Mike Fox, writer of short stories
My story 'The Violet Eye' is now available from Nightjar Press as a signed, limited edition chapbook. 'A beautifully written and powerful work' - Fictive Dream to order click here
Welcome to my website – thanks for coming to have a look. As you might guess if you’ve found your way here, it’s mainly about short stories, though there’s also information about other writing I’ve done, a little on my other great interest, music, and also my most recent news.
If you work as a therapist, as I have until recently, you might come to the conclusion that we’re all built from memories. And the building is always changing: new rooms, new windows, even different foundations. The exploration of memory, as a theme and phenomenon, was a lot of what drew me back to writing: first articles deriving from my therapeutic work, then to the different creative possibilities involved in writing fiction.
Memory is a shapeshifter: almost never identical in any two people, always reconfiguring as the axis of remembering shifts. Does your life change because you change the way you describe it? Do you change if you change how you describe yourself? As memories accumulate they alter how we see things. A number of my stories explore the frames of reference that are available at different times of life, the contrasting perspectives of an older and younger self, what we aspire to when young and value in retrospect. Not always the same thing.
The more short stories I write, the more I come to see them as micro-worlds, with their own laws and their own conditions of existence. There’s a certain freedom in taking this view, I feel. As a result I'm increasingly interested in the way my characters inhabit space, to the extent of imagining the environments they move through as if they were characters in themselves. If memory is inherently dynamic, then so must be our relationship with the physical world around us, how we perceive it, how we interact with it, what we remember about it when it has changed.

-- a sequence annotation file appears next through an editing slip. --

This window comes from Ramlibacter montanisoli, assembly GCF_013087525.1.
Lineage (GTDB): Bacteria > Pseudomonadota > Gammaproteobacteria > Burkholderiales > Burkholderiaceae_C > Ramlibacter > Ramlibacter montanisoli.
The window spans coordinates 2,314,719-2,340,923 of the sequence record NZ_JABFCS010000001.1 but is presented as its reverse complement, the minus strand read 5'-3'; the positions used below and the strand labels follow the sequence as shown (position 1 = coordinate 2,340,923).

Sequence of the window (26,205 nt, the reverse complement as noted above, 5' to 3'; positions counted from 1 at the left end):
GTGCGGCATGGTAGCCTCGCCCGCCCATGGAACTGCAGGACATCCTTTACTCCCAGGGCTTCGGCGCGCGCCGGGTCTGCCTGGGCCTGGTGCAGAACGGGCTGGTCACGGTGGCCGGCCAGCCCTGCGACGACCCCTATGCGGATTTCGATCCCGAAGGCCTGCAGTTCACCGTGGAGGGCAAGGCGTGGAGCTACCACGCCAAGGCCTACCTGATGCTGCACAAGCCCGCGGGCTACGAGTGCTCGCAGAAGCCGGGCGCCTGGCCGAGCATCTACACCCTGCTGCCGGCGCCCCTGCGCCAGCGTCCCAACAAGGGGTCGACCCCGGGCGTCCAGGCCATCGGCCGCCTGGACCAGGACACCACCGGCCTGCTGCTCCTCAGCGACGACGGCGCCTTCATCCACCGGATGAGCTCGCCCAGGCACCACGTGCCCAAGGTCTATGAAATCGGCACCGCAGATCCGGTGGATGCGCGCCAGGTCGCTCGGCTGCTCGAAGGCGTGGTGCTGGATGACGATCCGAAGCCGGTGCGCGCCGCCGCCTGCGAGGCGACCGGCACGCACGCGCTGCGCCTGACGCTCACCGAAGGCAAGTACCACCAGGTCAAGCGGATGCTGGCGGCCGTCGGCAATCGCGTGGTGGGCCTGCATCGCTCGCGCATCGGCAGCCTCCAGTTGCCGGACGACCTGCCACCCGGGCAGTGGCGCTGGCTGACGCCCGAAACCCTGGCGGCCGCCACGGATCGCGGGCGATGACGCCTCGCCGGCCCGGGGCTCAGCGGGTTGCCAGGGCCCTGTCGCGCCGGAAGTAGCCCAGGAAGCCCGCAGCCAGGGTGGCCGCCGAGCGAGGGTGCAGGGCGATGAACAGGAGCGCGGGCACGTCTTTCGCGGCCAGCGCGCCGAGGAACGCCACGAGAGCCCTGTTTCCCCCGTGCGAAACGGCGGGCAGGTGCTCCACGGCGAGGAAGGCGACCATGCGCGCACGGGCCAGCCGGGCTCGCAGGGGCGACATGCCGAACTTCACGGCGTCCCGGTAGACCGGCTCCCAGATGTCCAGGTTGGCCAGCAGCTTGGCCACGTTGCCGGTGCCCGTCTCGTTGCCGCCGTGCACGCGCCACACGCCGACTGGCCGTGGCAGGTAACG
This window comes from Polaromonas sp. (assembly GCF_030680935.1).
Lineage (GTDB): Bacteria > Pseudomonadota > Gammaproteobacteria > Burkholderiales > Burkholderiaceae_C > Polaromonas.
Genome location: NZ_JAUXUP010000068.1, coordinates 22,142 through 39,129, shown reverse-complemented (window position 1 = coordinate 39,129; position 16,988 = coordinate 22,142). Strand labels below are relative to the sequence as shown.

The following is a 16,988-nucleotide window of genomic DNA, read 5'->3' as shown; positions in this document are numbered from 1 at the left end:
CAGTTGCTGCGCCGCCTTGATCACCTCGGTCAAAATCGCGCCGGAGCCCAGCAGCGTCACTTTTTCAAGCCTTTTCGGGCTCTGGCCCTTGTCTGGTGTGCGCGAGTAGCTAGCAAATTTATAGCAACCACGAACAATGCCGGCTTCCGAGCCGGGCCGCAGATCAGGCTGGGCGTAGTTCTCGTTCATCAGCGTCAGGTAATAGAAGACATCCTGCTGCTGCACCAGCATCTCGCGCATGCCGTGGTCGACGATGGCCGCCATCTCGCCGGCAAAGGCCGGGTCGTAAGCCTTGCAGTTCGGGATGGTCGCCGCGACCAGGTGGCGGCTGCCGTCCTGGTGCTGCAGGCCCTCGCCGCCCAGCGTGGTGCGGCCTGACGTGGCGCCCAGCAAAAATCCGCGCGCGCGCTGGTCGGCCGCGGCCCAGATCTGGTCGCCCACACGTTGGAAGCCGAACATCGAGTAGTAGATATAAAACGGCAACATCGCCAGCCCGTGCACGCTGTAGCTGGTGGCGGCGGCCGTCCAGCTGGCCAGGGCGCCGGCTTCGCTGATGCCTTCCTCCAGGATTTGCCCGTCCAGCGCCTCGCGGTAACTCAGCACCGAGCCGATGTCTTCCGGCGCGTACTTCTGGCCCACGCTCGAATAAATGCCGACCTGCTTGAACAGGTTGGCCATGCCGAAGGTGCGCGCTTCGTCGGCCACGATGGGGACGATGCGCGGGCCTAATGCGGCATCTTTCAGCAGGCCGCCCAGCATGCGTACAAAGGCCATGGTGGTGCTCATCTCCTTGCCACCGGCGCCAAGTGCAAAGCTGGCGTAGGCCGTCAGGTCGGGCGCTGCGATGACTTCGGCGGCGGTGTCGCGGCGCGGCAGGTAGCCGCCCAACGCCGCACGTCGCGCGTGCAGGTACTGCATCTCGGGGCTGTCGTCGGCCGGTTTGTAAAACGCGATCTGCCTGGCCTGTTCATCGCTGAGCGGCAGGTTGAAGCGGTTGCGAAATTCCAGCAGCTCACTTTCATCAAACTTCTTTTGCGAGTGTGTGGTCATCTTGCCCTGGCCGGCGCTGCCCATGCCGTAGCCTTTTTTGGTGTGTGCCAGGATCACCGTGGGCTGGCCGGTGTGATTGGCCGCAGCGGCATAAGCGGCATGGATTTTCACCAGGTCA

Which raises the question of truth. Even when we try to tell the truth, it’s our truth, coloured by who we are, what we’ve done, and what we understand at the time of telling. Listening to so many stories, I’ve come to the conclusion that we are all, in our own way, unreliable narrators. So my characters try to describe the truth. But it’s their truth from their immediate perspective, and if you asked them tomorrow, they might say something different.
If you'd like to read some published stories click here
For my latest news click here